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Fred Jimenez: The Worm Man

Fred Jimenz shows off his compost worms thrive. Photo by Jenn Walker

After 46 years of waking up at 5 a.m. to work in Arizona’s mines, Fred Jimenez had to decide what to do next. The Gila County native spent the ‘60s working at the Inspiration Copper mine in Miami, spent another 25 years working at the Cyprus mine in Tucson, and retired as senior supervisor from the Phelps Dodge mine in Globe in 2007. Upon retirement, he decided to commit to an entirely different line of work, work that involves worms and gardens.

Anyone who has spent substantial time in Globe has probably seen or heard of Jimenez, otherwise known as the ‘worm man’. He spends Saturdays selling bags of worms and ‘worm hotels’ at the Globe farmers market, in addition to aloe vera plants and rain harvesting barrels. Other days he might be found at an elementary school, the San Carlos Native American reservation, or at his house, either gardening or teaching other people how to garden. Jimenez became a certified master gardener through the University of Arizona extension center while he was finishing his mining career in 2004. Now he is president of the Gila County Master Gardeners Association.

Though gardening is something he always wanted to do, he admits he wasn’t always good at it. Once, he thought water was all that plants needed. Now he knows better.

Fred Jimenez explains why worms are good for the soil and the environment
Fred Jimenez explains why worms are good for the soil and the environment. Photo by: Jenn Walker

  Worms are nature’s way of making soil

“I wouldn’t want to live on just water,” he points out.

“The worms [are] nature’s way of making soil, so why not use the little guys?” he says. “It’s working   smarter, not harder.” Ecologically, it just makes sense, he adds. Each scrap a worm turns into compost means less waste going to a landfill. Jimenez’ home is easily spotted driving down his block on the outskirts of Globe. Arizona Ash trees grow tall in his front yard. Echinacea thrives in a planter to the left of his driveway.

“My plants grow year around,” he says proudly.

His backyard is an oasis. Barn swallows dive through his yard as he leads the way to the patio, where he hosts a collection of lush, exotic potted plants. Butterflies flit from pot to pot. He points out his Hawaiian plumeria, pineapple bushes, red ginger, aloe vera plants, jasmine, and birds-of-paradise.

Producing a front and backyard ornate as this has taken time; Jimenez has been gardening since he began the course at the extension center in 2004. If it weren’t for the worms, however, these plants would not be flourishing, he adds.

   Letting the worms do the work

“Anybody can compost,” he says. “Let the worms do the work.”

He spends about 30 minutes a week caring for the worms. He applies the rich compost they produce to the base of his plants as needed. He stops at four tote bins in the shade, one stacked over the other. This is what he calls the ‘worm hotel’, where he keeps a steady supply of breeder worms. The top three contain red wigglers squirming through shredded paper and food scraps, which the worms eat and process into compost.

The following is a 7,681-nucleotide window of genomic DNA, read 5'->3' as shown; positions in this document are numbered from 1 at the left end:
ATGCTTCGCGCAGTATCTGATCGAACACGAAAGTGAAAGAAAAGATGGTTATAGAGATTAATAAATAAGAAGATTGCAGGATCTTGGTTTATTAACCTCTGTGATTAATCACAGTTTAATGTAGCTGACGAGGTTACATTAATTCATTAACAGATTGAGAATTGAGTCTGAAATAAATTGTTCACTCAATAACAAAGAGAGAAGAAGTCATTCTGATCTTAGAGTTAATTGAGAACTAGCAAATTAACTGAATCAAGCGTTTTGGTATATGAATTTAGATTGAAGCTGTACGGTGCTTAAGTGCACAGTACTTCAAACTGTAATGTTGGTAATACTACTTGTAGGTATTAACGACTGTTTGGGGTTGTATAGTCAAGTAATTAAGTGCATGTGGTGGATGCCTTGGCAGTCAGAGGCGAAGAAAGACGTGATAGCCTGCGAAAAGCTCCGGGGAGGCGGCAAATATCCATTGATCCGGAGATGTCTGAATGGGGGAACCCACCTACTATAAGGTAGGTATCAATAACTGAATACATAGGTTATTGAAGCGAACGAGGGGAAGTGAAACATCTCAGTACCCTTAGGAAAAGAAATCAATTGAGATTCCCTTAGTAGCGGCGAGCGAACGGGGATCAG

The top bin is mostly still white with shreds of paper. Jimenez pulls out the third bin to reveal dark brown compost, a sign that the worms’ work is almost complete. He alternates use of the bins whenever one of the batches of compost is ready. As the worms produce moisture, it leaks downward to the bottom bin, creating liquid fertilizer, or compost tea. Every so often, he gives his plants a shot of the tea.

Handfuls of worms are spread throughout his front and backyard.

Fred Jimenz has made a second career out of building worm motels in his back yard
Fred Jimenz has made a second career out of building worm motels in his back yard. Photo by: Jenn Walker

He suggests walking on the grass to feel the sinking of the worms and soil below.

In addition to breaking down waste, the worms aerate the soil, allowing water to seep through their tracks around the plants’ roots. Worms also neutralize the soil it if it’s too acidic or alkaline.

 Worm Motels generate strong sales


Everything in Fred's yard is thriving which attracts butterflies and bees
Everything in Fred’s yard is thriving which attracts butterflies and bees. Photo by: LCGross

Thanks to Jimenez, worm enthusiasm is catching on in the region. By the time this article comes out, he likely will have sold more than 94 of his handcrafted worm hotels in less than two years. He recently sold numbers 93 and 94, in addition to five bags of worms, during his presentation on vermicomposting at the San Carlos Reservation. He welcomes any opportunity to explain how extraordinary these underground creatures are. They have a gizzard like a chicken and no eyes, he says, and they breathe through their skin. Two worms will reproduce, regardless of whether they are male or female, because they change sexes.

Meanwhile, he maintains a steady workload, whether he is transplanting plants or drilling holes into a worm hotel. Each day he starts around 8 in the morning and ends late into the afternoon.

It’s the same schedule he kept while working in the mines.



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